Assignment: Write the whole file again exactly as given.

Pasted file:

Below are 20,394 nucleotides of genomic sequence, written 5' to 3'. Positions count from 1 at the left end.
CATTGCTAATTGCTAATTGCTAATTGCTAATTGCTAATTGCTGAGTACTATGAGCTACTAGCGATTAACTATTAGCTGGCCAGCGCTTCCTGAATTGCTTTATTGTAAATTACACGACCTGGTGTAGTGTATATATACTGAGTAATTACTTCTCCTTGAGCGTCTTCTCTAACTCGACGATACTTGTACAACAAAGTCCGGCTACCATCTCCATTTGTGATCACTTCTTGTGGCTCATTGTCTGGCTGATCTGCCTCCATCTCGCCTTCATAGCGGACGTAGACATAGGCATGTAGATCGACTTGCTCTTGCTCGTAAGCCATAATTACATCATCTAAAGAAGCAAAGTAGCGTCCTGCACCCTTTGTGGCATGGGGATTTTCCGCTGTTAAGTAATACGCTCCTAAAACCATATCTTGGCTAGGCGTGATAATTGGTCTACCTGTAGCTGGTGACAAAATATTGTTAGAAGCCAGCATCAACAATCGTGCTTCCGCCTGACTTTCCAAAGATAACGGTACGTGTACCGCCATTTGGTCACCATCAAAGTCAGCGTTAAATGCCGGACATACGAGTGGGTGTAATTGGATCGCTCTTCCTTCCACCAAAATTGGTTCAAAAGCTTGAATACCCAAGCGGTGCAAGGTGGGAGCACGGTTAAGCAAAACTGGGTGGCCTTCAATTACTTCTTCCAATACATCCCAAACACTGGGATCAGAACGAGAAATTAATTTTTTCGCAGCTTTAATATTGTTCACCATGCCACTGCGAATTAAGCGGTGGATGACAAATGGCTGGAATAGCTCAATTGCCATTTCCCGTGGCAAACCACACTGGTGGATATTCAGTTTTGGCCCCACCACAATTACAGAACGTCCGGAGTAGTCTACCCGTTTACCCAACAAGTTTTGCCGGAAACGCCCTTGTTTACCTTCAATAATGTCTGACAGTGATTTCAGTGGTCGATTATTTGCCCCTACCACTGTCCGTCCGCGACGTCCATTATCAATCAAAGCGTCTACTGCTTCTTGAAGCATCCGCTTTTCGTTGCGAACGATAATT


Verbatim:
Below are 20,394 nucleotides of genomic sequence, written 5' to 3'. Positions count from 1 at the left end.
CATTGCTAATTGCTAATTGCTAATTGCTAATTGCTAATTGCTGAGTACTATGAGCTACTAGCGATTAACTATTAGCTGGCCAGCGCTTCCTGAATTGCTTTATTGTAAATTACACGACCTGGTGTAGTGTATATATACTGAGTAATTACTTCTCCTTGAGCGTCTTCTCTAACTCGACGATACTTGTACAACAAAGTCCGGCTACCATCTCCATTTGTGATCACTTCTTGTGGCTCATTGTCTGGCTGATCTGCCTCCATCTCGCCTTCATAGCGGACGTAGACATAGGCATGTAGATCGACTTGCTCTTGCTCGTAAGCCATAATTACATCATCTAAAGAAGCAAAGTAGCGTCCTGCACCCTTTGTGGCATGGGGATTTTCCGCTGTTAAGTAATACGCTCCTAAAACCATATCTTGGCTAGGCGTGATAATTGGTCTACCTGTAGCTGGTGACAAAATATTGTTAGAAGCCAGCATCAACAATCGTGCTTCCGCCTGACTTTCCAAAGATAACGGTACGTGTACCGCCATTTGGTCACCATCAAAGTCAGCGTTAAATGCCGGACATACGAGTGGGTGTAATTGGATCGCTCTTCCTTCCACCAAAATTGGTTCAAAAGCTTGAATACCCAAGCGGTGCAAGGTGGGAGCACGGTTAAGCAAAACTGGGTGGCCTTCAATTACTTCTTCCAATACATCCCAAACACTGGGATCAGAACGAGAAATTAATTTTTTCGCAGCTTTAATATTGTTCACCATGCCACTGCGAATTAAGCGGTGGATGACAAATGGCTGGAATAGCTCAATTGCCATTTCCCGTGGCAAACCACACTGGTGGATATTCAGTTTTGGCCCCACCACAATTACAGAACGTCCGGAGTAGTCTACCCGTTTACCCAACAAGTTTTGCCGGAAACGCCCTTGTTTACCTTCAATAATGTCTGACAGTGATTTCAGTGGTCGATTATTTGCCCCTACCACTGTCCGTCCGCGACGTCCATTATCAATCAAAGCGTCTACTGCTTCTTGAAGCATCCGCTTTTCGTTGCGAACGATAATT